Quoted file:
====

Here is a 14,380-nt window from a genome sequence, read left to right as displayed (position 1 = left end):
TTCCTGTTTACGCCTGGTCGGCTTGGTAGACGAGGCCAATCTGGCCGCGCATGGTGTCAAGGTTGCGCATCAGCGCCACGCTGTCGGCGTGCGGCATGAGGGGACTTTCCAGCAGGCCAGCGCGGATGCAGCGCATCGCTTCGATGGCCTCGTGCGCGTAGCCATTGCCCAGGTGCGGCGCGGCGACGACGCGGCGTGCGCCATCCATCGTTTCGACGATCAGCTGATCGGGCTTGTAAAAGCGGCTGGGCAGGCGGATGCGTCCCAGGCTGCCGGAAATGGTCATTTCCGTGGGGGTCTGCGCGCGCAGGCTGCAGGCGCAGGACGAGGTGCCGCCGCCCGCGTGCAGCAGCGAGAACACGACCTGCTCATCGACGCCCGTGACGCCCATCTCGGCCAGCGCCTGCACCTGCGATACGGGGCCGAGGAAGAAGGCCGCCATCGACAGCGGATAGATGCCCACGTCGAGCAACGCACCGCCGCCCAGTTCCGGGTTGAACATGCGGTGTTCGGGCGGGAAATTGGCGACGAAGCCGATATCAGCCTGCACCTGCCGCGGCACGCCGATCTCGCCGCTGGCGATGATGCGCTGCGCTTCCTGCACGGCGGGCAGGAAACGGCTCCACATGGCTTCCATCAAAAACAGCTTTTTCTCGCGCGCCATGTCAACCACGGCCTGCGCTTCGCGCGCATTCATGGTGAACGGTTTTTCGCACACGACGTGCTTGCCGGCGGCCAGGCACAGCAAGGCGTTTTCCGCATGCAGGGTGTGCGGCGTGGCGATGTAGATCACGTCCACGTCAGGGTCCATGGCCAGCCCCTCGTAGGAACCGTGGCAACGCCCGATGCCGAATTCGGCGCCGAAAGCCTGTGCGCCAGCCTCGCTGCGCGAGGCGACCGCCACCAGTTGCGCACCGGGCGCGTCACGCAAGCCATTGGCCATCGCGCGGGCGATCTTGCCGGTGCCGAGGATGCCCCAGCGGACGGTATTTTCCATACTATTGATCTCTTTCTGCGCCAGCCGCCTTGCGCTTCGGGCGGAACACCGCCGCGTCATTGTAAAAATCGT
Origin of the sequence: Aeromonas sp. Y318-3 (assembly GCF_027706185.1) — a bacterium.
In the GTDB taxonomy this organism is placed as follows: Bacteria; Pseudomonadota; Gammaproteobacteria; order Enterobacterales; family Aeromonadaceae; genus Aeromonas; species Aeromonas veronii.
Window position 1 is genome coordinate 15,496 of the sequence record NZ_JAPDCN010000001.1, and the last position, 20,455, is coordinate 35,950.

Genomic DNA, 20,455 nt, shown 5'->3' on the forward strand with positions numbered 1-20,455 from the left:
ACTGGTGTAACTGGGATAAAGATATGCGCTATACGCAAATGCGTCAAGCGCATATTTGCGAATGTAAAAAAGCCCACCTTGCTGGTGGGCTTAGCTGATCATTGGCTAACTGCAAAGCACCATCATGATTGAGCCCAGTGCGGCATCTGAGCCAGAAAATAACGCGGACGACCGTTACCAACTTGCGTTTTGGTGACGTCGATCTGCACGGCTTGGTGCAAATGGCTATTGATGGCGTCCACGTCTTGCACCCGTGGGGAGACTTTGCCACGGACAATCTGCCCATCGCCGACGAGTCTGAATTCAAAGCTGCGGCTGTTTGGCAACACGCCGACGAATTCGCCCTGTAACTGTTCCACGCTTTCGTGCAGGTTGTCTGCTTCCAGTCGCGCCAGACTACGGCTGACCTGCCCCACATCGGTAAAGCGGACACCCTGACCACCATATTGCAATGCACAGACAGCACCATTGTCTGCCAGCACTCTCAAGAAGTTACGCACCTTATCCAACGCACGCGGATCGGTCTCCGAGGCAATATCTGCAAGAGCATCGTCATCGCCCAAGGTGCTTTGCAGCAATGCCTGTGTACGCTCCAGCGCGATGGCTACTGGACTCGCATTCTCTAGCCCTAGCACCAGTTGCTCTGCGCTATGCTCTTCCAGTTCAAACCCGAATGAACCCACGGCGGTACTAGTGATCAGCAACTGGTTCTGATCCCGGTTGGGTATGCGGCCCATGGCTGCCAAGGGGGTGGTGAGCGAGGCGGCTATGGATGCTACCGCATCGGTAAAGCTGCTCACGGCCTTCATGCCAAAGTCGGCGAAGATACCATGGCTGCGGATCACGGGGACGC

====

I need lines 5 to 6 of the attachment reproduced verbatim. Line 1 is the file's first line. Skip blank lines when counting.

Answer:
Window position 1 is genome coordinate 15,496 of the sequence record NZ_JAPDCN010000001.1, and the last position, 20,455, is coordinate 35,950.

Genomic DNA, 20,455 nt, shown 5'->3' on the forward strand with positions numbered 1-20,455 from the left: